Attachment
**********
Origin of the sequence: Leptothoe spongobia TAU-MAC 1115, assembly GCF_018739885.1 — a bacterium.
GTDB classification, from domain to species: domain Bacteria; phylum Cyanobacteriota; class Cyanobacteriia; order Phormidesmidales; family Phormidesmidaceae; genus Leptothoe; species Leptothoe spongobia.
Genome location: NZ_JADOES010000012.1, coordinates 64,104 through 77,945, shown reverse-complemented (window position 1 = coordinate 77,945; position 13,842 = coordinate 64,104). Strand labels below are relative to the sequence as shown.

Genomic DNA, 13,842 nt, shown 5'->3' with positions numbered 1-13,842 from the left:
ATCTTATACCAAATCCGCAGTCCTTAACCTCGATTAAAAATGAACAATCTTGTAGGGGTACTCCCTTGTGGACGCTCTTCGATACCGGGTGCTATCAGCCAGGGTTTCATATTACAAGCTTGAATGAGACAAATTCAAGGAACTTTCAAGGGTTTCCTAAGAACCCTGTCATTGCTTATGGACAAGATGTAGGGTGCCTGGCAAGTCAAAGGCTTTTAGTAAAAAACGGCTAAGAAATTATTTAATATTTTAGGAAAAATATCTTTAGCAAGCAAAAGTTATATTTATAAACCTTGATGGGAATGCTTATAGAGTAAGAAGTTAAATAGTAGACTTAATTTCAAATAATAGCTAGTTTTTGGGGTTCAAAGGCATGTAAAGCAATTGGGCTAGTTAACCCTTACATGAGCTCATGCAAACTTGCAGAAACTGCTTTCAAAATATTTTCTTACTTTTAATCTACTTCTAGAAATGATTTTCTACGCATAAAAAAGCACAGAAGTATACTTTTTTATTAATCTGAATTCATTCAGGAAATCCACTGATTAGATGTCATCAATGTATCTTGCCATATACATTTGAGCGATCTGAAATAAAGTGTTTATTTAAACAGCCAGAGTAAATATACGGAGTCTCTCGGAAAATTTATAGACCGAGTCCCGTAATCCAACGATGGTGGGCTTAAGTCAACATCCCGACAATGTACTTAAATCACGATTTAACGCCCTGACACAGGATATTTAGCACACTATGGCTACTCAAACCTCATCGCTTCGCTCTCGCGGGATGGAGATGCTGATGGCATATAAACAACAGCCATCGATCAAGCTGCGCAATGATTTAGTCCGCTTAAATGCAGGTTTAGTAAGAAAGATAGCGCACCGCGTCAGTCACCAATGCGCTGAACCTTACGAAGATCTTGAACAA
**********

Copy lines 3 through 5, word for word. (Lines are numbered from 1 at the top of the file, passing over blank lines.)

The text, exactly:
Genome location: NZ_JADOES010000012.1, coordinates 64,104 through 77,945, shown reverse-complemented (window position 1 = coordinate 77,945; position 13,842 = coordinate 64,104). Strand labels below are relative to the sequence as shown.

Genomic DNA, 13,842 nt, shown 5'->3' with positions numbered 1-13,842 from the left:
ATCTTATACCAAATCCGCAGTCCTTAACCTCGATTAAAAATGAACAATCTTGTAGGGGTACTCCCTTGTGGACGCTCTTCGATACCGGGTGCTATCAGCCAGGGTTTCATATTACAAGCTTGAATGAGACAAATTCAAGGAACTTTCAAGGGTTTCCTAAGAACCCTGTCATTGCTTATGGACAAGATGTAGGGTGCCTGGCAAGTCAAAGGCTTTTAGTAAAAAACGGCTAAGAAATTATTTAATATTTTAGGAAAAATATCTTTAGCAAGCAAAAGTTATATTTATAAACCTTGATGGGAATGCTTATAGAGTAAGAAGTTAAATAGTAGACTTAATTTCAAATAATAGCTAGTTTTTGGGGTTCAAAGGCATGTAAAGCAATTGGGCTAGTTAACCCTTACATGAGCTCATGCAAACTTGCAGAAACTGCTTTCAAAATATTTTCTTACTTTTAATCTACTTCTAGAAATGATTTTCTACGCATAAAAAAGCACAGAAGTATACTTTTTTATTAATCTGAATTCATTCAGGAAATCCACTGATTAGATGTCATCAATGTATCTTGCCATATACATTTGAGCGATCTGAAATAAAGTGTTTATTTAAACAGCCAGAGTAAATATACGGAGTCTCTCGGAAAATTTATAGACCGAGTCCCGTAATCCAACGATGGTGGGCTTAAGTCAACATCCCGACAATGTACTTAAATCACGATTTAACGCCCTGACACAGGATATTTAGCACACTATGGCTACTCAAACCTCATCGCTTCGCTCTCGCGGGATGGAGATGCTGATGGCATATAAACAACAGCCATCGATCAAGCTGCGCAATGATTTAGTCCGCTTAAATGCAGGTTTAGTAAGAAAGATAGCGCACCGCGTCAGTCACCAATGCGCTGAACCTTACGAAGATCTTGAACAA